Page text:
“Freedom House Freedom in the World Survey.”Freedomhouse.org, 2010. http://www.freedomhouse.org/template.cfm?page=15 (accessed 16 June 2010).

Fukuyama, Francis. “Do we really know how to promote democracy?” NED.org, 2005. http://www.fpa.org/usr_doc/Francis_Fukuyama.pdf (accessed 16 June 2010).

Fukuyama, Francis. The End of History and the Last Man. New York: Free Press, 2006.

Haggard, Stephan, and Robert R. Kaufman. “The Political Economy of Democratic Transitions.” Comparative Politics 29, no. 3 (1997), pp. 263 – 283.

Huntington, Samuel P. “Will More Countries Become Democratic?” Political Science Quarterly 99, no. 2 (Summer, 1984), pp. 193 – 218.

Ichimura, Shinichi, and James W. Morely. “Introduction: The Varieties of Asia-Pacific Experience,” in Morely, James W., eds. Driven By Growth: Political Change in the Asia-Pacific Region. Revised ed. New York: M.E. Sharpe, Inc., 1999.

Inglehart, Ronald, and Christian Welzel. “How Development Leads to Democracy: What We Know About Modernization.” Foreign Affairs 88, no. 2 (March/April 2009), pp. 33 – 48.

“The International Monetary Fund.” IMF.org, 2010. http://www.imf.org/external/data.htm (accessed 16 June 2010).

Kingsbury, Damien. South-East Asia: A Political Profile. 2nd ed. Oxford, England: Oxford University Press, 2004.

Lipset, Seymour Martin. “Some Social Requisites of Democracy: Economic Development and Political Legitimacy.” The American Political Science Review 53, no. 1 (March 1959), pp. 69 – 105.

Lipset, Seymour Martin. “The Social Requisites of Democracy Revisited: 1993 Presidential Address.” American Sociological Review 59, no. 1 (February 1994), pp. 1 – 22.

“The Military Balance 2010.” The International Institute of Strategic Studies 110, no. 1 (2010), pp. 1 – 492.

“Polity IV Project: Political Regime Characteristics and Transitions, 1800-2008.” Systemicpeace.org, 2010. http://www.systemicpeace.org/polity/polity4.htm (accessed 16 June 2010).

Prezworski, Adam, and Fernando Limongi. “Modernization: Theories and Facts.” World Politics 49, no. 2 (January 1997), pp. 155 – 183.

“Republic of Singapore – Public Administration Country Profile.” UN.org, 2005. http://unpan1.un.org/intradoc/groups/public/documents/un/unpan023321.pdf (accessed 21 June 2010).

“The United Nations Human Development Reports.” UNDP.org, 2010. http://hdr.undp.org/en/statistics/ (accessed 16 June 2010).

Welzel, Christian. “Theories of Democratization.” Worldvaluessurvey.org, 2009. http://www.worldvaluessurvey.org/wvs/articles/folder_published/publication_579/files/OUP_Ch06.pdf (accessed 16 June 2010).

“The World Bank Data Catalog.” Worldbank.org, 2010. http://data.worldbank.org/data-catalog (accessed 28 June 2010).

“The World Bank Worldwide Governance Indicators, 1996 – 2008.” Worldbank.org, 2010. http://info.worldbank.org/governance/wgi/index.asp (accessed 19 June 2010).


Endnotes

  1. Seymour Martin Lipset, “Some Social Requisites of Democracy: Economic Development and Political Legitimacy,” The American Political Science Review 53, no. 1 (March 1959), pp. 75.
  2. See William Case, Politics in Southeast Asia: Democracy or Less (London: RoutledgeCurzon, 2002), 19 – 20.
  3. “Socioeconomic” is used, rather than simply “economic” to imply the inclusion all of the social changes that generally accompany increased individual wealth in society (discussed below).
  4. This analysis includes all ASEAN member-states (Brunei, Cambodia, Indonesia, Laos, Malaysia, Myanmar/Burma, Philippines, Singapore, Thailand, Vietnam), and East Timor.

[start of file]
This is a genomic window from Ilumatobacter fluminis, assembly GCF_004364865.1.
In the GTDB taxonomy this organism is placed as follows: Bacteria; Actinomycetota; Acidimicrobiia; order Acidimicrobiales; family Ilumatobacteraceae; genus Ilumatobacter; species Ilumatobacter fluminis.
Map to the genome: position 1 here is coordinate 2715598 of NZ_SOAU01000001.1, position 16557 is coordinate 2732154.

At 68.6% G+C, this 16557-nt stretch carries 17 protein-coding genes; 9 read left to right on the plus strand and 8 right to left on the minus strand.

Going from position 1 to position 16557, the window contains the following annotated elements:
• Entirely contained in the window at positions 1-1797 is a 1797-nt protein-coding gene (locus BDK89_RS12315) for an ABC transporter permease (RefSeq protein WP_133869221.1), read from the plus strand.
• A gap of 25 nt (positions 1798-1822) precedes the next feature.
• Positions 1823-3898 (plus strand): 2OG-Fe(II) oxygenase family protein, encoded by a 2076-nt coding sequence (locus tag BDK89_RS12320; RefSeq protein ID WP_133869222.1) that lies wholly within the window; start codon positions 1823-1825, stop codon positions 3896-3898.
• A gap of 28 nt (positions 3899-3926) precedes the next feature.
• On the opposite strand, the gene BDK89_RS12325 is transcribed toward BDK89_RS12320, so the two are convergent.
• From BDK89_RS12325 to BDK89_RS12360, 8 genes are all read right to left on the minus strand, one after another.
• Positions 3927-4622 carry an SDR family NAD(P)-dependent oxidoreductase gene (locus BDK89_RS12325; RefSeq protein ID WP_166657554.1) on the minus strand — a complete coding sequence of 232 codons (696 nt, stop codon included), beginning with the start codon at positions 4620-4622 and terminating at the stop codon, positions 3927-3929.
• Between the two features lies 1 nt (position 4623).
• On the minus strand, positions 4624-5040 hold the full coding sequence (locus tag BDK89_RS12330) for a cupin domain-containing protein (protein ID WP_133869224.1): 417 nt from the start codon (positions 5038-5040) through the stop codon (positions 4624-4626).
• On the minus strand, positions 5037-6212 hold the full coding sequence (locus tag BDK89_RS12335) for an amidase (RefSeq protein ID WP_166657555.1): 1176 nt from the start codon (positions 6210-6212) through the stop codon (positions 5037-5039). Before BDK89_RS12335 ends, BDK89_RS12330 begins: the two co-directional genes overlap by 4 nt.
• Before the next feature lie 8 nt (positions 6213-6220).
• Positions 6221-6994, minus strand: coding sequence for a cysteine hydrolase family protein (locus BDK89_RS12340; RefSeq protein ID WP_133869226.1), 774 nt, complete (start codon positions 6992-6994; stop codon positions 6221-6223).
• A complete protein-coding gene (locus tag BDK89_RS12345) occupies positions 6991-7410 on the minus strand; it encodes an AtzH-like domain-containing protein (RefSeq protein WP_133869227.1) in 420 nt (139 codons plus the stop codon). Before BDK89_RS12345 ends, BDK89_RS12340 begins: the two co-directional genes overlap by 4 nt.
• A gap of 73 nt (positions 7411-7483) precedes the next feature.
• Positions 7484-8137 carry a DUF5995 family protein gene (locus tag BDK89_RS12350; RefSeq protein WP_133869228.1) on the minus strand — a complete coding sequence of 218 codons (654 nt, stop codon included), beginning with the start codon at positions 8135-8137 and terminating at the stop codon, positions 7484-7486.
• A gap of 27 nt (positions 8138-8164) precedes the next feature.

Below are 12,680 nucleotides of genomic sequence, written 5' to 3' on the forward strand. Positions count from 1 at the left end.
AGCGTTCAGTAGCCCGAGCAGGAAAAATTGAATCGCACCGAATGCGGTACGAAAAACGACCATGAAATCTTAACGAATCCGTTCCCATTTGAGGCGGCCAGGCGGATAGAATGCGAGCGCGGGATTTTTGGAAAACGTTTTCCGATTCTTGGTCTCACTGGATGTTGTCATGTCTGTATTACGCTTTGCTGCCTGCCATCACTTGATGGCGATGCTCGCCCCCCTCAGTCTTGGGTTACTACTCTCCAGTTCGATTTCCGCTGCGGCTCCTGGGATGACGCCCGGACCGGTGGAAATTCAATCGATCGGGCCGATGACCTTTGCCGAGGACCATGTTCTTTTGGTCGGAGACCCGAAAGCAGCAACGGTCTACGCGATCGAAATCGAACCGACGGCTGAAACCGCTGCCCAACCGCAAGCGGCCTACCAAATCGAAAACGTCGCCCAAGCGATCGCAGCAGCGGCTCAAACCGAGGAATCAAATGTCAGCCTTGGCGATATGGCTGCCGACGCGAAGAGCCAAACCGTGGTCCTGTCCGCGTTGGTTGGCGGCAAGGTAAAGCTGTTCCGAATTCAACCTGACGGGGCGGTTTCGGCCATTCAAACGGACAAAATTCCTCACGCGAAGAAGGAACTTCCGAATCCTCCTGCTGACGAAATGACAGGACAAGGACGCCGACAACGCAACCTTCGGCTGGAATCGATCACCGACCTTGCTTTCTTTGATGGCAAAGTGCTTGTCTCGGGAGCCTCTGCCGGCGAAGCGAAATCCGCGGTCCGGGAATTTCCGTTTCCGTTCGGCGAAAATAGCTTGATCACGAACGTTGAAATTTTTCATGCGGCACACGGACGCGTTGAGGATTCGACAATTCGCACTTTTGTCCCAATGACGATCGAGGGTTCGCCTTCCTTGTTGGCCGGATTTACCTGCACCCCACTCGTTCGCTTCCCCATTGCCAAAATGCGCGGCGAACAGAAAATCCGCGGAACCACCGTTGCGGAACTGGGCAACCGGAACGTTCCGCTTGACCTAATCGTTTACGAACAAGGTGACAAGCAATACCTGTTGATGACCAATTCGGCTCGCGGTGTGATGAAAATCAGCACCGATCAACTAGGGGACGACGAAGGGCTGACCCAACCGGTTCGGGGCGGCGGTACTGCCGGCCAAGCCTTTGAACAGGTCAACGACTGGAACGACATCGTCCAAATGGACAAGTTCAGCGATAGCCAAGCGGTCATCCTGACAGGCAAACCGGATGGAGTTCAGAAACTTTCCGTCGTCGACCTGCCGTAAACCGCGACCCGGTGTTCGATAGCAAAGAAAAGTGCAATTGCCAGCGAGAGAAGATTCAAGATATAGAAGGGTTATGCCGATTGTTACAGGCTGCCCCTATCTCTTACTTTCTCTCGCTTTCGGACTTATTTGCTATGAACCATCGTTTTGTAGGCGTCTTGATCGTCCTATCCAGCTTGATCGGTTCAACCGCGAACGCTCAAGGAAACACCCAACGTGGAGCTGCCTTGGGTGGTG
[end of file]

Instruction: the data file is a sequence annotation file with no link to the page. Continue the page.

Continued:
5. Lipset, “Some Social Requisites of Democracy,” 83.
  6. Lipset, “Some Social Requisites of Democracy,” 83.
  7. For more discussion of the modernization theory see, Seymour Martin Lipset, “The Social Requisites of Democracy Revisited: 1993 Presidential Address,” American Sociological Review 59, no. 1 (February 1994), pp. 1 – 22.; Ronald Inglehart and Christian Welzel, “How Development Leads to Democracy: What We Know About Modernization,” Foreign Affairs 88,no. 2 March/April 2009), pp. 33 – 48.; Christian Welzel, “Theories of Democratization,” Worldvaluessurvey.org, 2009. http://www.worldvaluessurvey.org/wvs/articles/folder_published/publication_579/files/OUP_Ch06.pdf (accessed 16 June 2010), 80-81, 86-88.; Larry Diamond, “Economic Development and Democracy Reconsidered.” American Behavioral Scientist 35, no. 4/5 (March/June 1992), pp. 450 – 499.; Francis Fukuyama, “Do we really know how to promote democracy?” NED.org, 2005. http://www.fpa.org/usr_doc/Francis_Fukuyama.pdf (accessed 16 June 2010).
  8. Haggard and Kaufman make this argument, bridging the “agency” and “structural” theories. See Stephan Haggard and Robert R. Kaufmann, “The Political Economy of Democratic Transitions,” Comparative Politics 29, no. 3 (1997), pp. 263 – 283. See also, Diamond, 480.
  9. For an argument on the “initiation” side, see Carles Boix and Susan C. Stokes, “Endogenous Democratization,” World Politics 55, no. 4 (July 2003), pp. 517 – 549. For an argument on the “maintenance” side, see Adam Prezworski and Fernando Limongi, “Modernization: Theories and Facts,” World Politics 49, no. 2 (January 1997), pp. 155 – 183.
  10. Diamond cites a figure of $6,000 GPD/capita in Diamond, 467.; Fukuyama also cites a figure of $6,000 GPD/capita in Francis Fukuyama, The End of History and the Last Man (New York: Free Press, 2006), 344.; Prezworski and Limongi cite a figure of $6,055.15 in Prezworski and Limongi, 160.; Boix and Stokes put forth a figure of $7,000 in Boix and Stokes, 522.
  11. See Boix and Stokes, 522.; Prezworski and Limongi, 159 – 160.
  12. Huntington claims that in this zone, “traditional forms of rule become increasingly difficult to maintain and new types of political institutions are required to aggregate the demands of an increasingly complex society and to implement public policies in such a society.” See Samuel P. Huntington, “Will More Countries Become Democratic?” Political Science Quarterly 99, no. 2 (Summer, 1984), 201.